We continued up a few switch backs to a spot where there were more white twisted trees. “A MONKEY!” someone cried! We all had to look and see this mountain monkey! What we saw was our first Hoary Marmot! Then two more popped up! They know you have food…just like monkeys, and were very eager for us to drop a morsel. We all got a chuckle at these little guys and from here on out, I will always think of them as Mountain Monkeys! I will also ALWAYS think of this video.
We stopped often to take on the almost unbelievable views and didn’t want to rush through the beauty of the landscape. Hiking during mid day above the treeline also left us hot, dry, and a few sunburned. So, the breaks were welcomed.
We continued up through the mountain wild flowers with a few false summits. More bleached gnarly trees and scree…and up up up we go! I thought this was the most mentally challenging part of the hike, due to heat, switchbacks and looking for the top of this mountain!
On our way up, we met and mother/daughter duo that saw a Grizzly Bear on their way up by the creek/waterfall area and I hoped we wouldn’t meet it on the way down!
We reached what we determined was the summit – 7,500 ft! At 2,300 ft elevation gain, that’s about 5x more than the highest point in MN! After 3-4 uphill hours on the trail, we celebrated, took lots of pictures and rested a bit! Up here we could see Two Medicine Lake as well as Lower Two Medicine on the East side. If you want to continue to East Glacier, it’s about a 10 mile trip total.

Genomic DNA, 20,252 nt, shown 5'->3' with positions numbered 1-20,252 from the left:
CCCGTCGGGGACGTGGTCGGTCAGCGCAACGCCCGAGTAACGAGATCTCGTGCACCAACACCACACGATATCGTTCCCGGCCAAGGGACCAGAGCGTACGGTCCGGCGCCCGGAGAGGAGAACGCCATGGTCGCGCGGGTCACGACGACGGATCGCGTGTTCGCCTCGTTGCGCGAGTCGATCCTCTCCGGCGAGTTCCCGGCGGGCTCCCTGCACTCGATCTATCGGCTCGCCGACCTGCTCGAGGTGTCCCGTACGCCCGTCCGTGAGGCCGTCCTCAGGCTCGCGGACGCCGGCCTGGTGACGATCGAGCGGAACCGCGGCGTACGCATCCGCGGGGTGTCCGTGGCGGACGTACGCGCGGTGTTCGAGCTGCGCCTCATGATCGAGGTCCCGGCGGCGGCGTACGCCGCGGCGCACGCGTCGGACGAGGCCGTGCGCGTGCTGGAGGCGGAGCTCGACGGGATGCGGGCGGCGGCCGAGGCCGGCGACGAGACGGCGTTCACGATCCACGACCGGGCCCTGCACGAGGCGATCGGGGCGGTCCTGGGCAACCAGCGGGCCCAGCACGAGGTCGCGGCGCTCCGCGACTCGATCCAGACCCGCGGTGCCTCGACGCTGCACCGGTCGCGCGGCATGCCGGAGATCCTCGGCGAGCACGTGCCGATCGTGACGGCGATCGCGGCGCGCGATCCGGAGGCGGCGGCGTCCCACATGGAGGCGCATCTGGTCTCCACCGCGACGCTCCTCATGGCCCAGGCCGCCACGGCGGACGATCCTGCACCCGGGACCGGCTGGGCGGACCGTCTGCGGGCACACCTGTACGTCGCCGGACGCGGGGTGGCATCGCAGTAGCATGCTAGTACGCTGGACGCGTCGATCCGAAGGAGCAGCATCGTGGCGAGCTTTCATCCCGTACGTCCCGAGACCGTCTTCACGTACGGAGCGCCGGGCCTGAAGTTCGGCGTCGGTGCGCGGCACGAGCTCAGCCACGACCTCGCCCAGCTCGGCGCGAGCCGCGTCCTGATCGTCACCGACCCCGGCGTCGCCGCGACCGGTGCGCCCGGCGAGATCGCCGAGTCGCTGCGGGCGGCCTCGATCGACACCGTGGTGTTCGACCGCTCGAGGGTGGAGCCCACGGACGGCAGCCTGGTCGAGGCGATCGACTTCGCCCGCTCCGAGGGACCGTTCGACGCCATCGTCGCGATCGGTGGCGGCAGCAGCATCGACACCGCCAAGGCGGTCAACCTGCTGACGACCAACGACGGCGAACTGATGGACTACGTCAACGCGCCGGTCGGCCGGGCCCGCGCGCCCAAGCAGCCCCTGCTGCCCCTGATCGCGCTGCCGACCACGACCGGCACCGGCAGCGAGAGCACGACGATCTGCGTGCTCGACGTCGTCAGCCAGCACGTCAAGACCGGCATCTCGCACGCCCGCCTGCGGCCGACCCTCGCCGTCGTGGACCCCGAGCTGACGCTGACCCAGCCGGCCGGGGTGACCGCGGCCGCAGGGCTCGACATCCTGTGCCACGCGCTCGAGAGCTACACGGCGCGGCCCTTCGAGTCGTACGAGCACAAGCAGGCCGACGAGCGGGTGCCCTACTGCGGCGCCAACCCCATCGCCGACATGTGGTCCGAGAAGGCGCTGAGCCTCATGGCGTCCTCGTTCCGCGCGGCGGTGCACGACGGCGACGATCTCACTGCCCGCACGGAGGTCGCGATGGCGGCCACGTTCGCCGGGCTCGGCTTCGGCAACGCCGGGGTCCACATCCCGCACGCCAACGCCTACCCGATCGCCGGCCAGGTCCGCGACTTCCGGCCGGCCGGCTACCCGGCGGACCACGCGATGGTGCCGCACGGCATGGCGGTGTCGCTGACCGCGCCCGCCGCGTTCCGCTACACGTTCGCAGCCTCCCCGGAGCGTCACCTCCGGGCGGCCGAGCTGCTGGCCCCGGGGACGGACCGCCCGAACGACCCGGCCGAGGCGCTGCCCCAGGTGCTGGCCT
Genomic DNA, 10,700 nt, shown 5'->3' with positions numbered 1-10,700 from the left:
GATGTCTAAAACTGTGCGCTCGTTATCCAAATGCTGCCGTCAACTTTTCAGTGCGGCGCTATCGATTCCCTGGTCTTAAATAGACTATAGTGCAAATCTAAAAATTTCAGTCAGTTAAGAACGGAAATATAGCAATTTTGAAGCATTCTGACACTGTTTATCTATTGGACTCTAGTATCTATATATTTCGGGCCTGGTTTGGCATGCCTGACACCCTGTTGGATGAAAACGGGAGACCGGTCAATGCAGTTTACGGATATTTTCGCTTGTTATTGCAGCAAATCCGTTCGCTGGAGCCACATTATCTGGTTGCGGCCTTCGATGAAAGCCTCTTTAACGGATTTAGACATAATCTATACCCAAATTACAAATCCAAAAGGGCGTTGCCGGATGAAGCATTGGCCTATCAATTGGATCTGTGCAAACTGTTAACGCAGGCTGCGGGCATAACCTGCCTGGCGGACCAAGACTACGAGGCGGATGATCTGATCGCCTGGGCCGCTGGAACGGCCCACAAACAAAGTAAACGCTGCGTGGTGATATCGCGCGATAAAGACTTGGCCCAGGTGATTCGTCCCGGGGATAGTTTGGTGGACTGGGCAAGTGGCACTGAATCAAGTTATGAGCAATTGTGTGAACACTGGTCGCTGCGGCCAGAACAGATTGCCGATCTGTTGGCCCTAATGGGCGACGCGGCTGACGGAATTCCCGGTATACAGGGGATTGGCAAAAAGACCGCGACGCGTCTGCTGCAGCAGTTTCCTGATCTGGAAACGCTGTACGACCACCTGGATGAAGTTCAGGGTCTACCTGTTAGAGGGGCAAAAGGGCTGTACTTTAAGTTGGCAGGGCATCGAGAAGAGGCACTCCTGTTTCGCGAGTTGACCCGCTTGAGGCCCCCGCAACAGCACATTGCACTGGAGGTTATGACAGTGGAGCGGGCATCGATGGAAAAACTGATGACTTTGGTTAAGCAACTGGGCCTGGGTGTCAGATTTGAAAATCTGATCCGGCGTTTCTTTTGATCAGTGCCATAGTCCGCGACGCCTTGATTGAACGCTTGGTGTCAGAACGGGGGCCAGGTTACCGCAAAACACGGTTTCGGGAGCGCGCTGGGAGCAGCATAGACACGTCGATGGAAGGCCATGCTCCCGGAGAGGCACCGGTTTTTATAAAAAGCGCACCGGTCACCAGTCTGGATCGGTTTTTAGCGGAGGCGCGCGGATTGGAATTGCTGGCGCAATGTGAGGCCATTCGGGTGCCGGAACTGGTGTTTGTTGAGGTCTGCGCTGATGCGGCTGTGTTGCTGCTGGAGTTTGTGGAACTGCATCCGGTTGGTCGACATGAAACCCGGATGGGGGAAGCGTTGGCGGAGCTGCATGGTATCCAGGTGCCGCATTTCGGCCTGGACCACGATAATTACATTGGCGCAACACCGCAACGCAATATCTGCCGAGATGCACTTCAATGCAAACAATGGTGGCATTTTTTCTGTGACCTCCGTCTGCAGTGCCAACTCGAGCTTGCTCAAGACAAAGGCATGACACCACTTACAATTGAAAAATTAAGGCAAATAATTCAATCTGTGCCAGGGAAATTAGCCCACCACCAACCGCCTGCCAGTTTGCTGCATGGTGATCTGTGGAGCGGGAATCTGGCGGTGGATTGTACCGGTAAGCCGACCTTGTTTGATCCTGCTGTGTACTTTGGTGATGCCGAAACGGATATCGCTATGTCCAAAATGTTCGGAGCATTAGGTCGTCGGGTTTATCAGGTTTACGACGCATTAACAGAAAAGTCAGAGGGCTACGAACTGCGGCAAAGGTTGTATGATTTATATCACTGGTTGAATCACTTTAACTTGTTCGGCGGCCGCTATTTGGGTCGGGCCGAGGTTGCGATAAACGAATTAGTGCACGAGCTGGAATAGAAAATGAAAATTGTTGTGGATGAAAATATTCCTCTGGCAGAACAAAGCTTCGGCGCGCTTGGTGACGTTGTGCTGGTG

As tempting as the hike back home to East Glacier was, we ate lunch while enjoying the panoramic view, saving our last bits of water for the trip back down the way we came. I wished I’d brought 3L. Unfortunately, we realized that this saddle was not actually the end of the scenic point when someone passed us and kept walking. It was still about a 1/2 mile or more away! The Scouts took a vote and decided that this would be our scenic point, spent a little more time enjoying the view and tore back down the trail like wild mountain goats!
We all made it down in about 2 hours, including the time that we spent hung up in what I would call a sheep-jam. In the spot where the Mountain Monkeys were previously hanging out, was a group of 3-4 Ewes with their young. Possibly Dall Sheep, still shedding their winter coats. Half of our group passed without issue, the other half got stuck behind them, waiting for the protective mamas to let them pass. The babies were frisky and unafraid and they all took their time while we enjoyed watching them.
Made it down the trail and back in to beargrass nirvana with only one tiny little blister and a couple of achy toenails.
Besides the satisfaction of completing this 2,300 ft elevation gain and scoring some sweet views:
- Huckleberry ice cream at the visitor center
- Nice cold filtered water to refill your bottles
- Dipping your toes in freezing Two Medicine Lake!